Green Building a Smart, Socially-Responsible Way to Do Business

Developers and occupiers, who perhaps in the early days of green buildings considered themselves more progressive, may have picked the green path because "it was the right thing to do".

But these days, what's drawing them in are rather hard, tangible benefits such as cost and energy savings, Ross Shuster, president of international operations for United Technologies' Climate, Controls & Security (UTCCS) unit told The Business Times in a recent interview.

The unit is a market leader in providing heating, ventilation, air conditioning and fire and security systems for buildings. Its competitors are the likes of Honeywell, Tyco and Johnson Controls.

"A few years ago, it was just about being socially responsible. Now it's about being socially responsible and a smart business," he said.

This appears to be a more effective motivation too, evident from the accelerating growth of green buildings in recent years.

Green buildings are now doubling worldwide every three years, according to a study funded by United Technologies and conducted by Dodge Data & Analytics.

Part of the reason for this change in mindset is the greater awareness today that building green buildings can yield a higher return on investment and create a healthier environment for people working or living in them.

For offices, it also goes some way in improving employee recruitment and retention. People generally feel happier working in green spaces with natural daylight and fresh air.

Of course, over the years, the cost of designing and incorporating green features into buildings has also fallen, creating more impetus for developers to join the bandwagon.

"Three to five years ago, people didn't realize the actual benefit. They estimated the cost of installing efficient technologies to be higher than what they actually were, and estimated the payback to be lower than what they actually were.

"While there is a technological aspect to that, a large part of it also has to do with educating people on what the real paybacks are," Mr. Shuster said.

People also used to think that the payback could take eight-10 years, but in fact it usually just takes three-five years, in some cases even shorter, before the developer can recoup his costs and start enjoying pure savings, he said.

All it usually takes is one try for building owners to testify to the capability of green building technology to reduce costs, he added. After that, many would send all the other properties they own for similar retrofitting as well.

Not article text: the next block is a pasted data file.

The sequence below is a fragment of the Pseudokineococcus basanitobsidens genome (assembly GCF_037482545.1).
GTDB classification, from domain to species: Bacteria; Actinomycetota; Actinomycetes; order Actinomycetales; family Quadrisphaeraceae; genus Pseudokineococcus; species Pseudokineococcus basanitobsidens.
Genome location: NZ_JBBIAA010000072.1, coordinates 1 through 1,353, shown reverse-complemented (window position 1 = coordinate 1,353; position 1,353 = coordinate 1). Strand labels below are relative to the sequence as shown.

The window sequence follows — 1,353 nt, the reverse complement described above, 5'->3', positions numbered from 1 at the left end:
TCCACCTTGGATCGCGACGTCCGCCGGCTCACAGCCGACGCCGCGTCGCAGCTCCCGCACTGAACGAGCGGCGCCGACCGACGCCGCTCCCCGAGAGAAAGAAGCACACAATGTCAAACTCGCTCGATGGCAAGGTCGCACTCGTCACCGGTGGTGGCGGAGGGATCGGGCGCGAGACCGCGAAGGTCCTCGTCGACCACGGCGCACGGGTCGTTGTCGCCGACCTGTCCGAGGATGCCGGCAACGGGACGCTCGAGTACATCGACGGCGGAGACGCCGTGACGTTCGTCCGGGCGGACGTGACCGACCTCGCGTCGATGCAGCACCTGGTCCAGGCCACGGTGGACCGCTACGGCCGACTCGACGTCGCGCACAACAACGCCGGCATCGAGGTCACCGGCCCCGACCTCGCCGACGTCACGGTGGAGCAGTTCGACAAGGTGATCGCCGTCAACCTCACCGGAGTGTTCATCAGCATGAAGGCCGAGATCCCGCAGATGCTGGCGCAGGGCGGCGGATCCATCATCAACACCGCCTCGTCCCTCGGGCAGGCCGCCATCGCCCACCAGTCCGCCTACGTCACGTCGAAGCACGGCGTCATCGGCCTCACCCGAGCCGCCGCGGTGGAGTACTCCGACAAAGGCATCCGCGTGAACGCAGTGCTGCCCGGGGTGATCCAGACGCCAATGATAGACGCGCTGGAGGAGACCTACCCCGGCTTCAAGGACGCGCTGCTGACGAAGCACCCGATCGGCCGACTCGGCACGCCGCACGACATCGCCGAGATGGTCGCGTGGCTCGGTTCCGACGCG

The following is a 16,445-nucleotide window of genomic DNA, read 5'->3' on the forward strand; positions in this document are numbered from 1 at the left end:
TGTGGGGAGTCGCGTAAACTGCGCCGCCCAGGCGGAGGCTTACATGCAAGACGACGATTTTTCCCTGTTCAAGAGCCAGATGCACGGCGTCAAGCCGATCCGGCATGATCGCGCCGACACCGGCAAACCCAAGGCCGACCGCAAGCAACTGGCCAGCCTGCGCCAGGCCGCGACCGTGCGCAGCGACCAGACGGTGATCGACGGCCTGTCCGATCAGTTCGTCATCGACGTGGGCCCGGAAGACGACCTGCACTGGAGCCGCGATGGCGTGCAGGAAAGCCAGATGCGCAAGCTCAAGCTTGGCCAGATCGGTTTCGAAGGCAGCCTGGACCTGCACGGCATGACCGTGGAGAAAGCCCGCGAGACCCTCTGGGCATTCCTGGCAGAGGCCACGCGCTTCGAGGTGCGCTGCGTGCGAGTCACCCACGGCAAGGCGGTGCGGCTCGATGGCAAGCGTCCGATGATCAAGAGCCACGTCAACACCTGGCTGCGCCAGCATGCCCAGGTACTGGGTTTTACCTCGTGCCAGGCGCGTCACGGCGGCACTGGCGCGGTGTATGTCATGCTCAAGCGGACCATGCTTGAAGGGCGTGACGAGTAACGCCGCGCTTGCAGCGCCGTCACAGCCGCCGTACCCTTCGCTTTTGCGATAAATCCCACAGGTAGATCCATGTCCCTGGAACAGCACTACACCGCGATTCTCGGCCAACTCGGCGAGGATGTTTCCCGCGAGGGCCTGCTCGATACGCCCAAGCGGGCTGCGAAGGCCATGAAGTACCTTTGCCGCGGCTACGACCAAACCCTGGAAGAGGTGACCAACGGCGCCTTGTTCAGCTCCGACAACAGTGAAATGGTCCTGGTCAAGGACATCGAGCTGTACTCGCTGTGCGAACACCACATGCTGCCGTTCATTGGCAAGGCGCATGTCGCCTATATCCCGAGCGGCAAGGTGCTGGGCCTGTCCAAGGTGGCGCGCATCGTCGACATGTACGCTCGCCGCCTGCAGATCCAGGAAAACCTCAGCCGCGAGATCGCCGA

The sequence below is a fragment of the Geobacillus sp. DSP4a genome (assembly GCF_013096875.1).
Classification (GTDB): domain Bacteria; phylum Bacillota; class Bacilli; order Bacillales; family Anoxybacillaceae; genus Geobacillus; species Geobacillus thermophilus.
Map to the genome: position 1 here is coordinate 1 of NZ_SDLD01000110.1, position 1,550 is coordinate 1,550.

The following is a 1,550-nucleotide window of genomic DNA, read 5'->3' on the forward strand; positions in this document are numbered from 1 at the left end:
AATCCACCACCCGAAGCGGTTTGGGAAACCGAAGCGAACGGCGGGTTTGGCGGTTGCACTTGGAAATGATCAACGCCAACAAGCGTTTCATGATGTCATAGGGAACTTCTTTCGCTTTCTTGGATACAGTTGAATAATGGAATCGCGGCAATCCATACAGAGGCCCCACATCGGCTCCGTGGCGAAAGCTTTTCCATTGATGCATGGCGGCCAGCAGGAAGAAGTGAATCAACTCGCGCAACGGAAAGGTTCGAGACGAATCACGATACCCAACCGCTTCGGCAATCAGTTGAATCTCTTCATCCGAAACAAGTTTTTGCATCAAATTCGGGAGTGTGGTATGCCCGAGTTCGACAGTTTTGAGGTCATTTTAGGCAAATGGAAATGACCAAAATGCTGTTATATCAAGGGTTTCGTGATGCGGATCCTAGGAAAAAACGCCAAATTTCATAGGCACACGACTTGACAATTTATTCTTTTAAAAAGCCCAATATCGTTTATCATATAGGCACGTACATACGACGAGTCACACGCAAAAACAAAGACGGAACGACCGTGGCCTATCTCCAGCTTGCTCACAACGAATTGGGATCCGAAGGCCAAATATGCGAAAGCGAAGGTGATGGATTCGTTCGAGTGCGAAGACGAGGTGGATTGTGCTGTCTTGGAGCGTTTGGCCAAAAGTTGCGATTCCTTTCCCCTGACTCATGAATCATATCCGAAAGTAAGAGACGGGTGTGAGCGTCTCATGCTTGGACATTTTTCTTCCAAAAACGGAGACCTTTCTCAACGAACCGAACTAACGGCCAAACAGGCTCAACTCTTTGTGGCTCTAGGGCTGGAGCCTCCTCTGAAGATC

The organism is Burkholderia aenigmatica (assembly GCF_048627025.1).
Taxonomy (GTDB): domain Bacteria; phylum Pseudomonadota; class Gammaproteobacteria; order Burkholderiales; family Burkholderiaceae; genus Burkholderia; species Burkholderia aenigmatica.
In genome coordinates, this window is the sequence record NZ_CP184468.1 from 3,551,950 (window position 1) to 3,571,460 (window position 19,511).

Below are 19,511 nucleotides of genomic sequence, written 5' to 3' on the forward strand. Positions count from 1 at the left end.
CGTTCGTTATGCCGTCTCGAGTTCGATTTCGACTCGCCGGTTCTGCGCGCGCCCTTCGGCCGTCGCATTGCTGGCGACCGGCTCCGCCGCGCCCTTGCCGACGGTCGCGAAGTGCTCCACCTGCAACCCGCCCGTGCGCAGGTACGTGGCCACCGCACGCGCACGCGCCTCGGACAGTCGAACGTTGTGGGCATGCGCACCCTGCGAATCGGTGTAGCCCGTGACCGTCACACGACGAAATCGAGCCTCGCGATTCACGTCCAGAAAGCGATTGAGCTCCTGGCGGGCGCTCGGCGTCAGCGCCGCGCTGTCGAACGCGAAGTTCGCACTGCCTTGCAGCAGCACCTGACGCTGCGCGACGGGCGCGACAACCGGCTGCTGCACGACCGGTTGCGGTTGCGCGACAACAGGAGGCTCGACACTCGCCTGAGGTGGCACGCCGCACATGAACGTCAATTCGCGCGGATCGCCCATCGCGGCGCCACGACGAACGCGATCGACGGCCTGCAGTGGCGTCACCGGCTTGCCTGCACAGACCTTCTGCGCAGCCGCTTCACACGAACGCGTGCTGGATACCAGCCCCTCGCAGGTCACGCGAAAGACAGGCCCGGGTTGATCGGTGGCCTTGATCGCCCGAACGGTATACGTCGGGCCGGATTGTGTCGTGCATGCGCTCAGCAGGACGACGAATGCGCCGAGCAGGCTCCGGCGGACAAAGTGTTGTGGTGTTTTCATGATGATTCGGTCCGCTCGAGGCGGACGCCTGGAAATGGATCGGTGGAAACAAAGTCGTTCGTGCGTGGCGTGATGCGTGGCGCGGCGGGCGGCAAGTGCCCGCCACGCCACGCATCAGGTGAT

Take for example Furama City Center Hotel in Singapore, which five years ago was retrofitted with energy-efficient chillers. This resulted in annual savings of US$238,000. It represents a 36 per cent energy saving in the chiller plant system, which makes up about 16 per cent of the entire hotel's energy usage.

Spurred by this, the owner then asked UTCCS to do the same for another of its hotels, Furama RiverFront along Havelock Road.

The company has encountered many instances of such repeat customers. Once customers cross the initial apprehension and begin to reap real monetary and operational benefits from greening their first project, they naturally return.

On a global scale, the green building movement is now shifting from a "push" to "pull" environment, Mr. Shuster noted as well.

The government's pushing through of incentives and regulations from a top-down approach is gradually giving way to customers themselves creating the demand for it.

To be sure, every green building market begins with the requisite government enforcement, but for it to be sustainable, it needs a consumer-generated demand, he added.

UTCCS is actively working in both sectors: it helps to advocate regulatory changes for the support of green buildings through its membership in Green Building Councils in different countries. In the private sector, it educates building owners on the merits of greening their properties.

All these efforts are crucial to meeting the global aim of reducing carbon emissions, because buildings account for 40 per cent of the total energy consumption globally, and air-conditioning alone can account for up to 40 per cent of a building's energy use.

For more information regarding green building, please refer to the following links: 
H.B. Fuller’s Lüneburg Adhesive Academy is LEED® Certified to the Gold Level 
Top Environmental Problems and their Impact on Global Business 
Sustainability in the Built Environment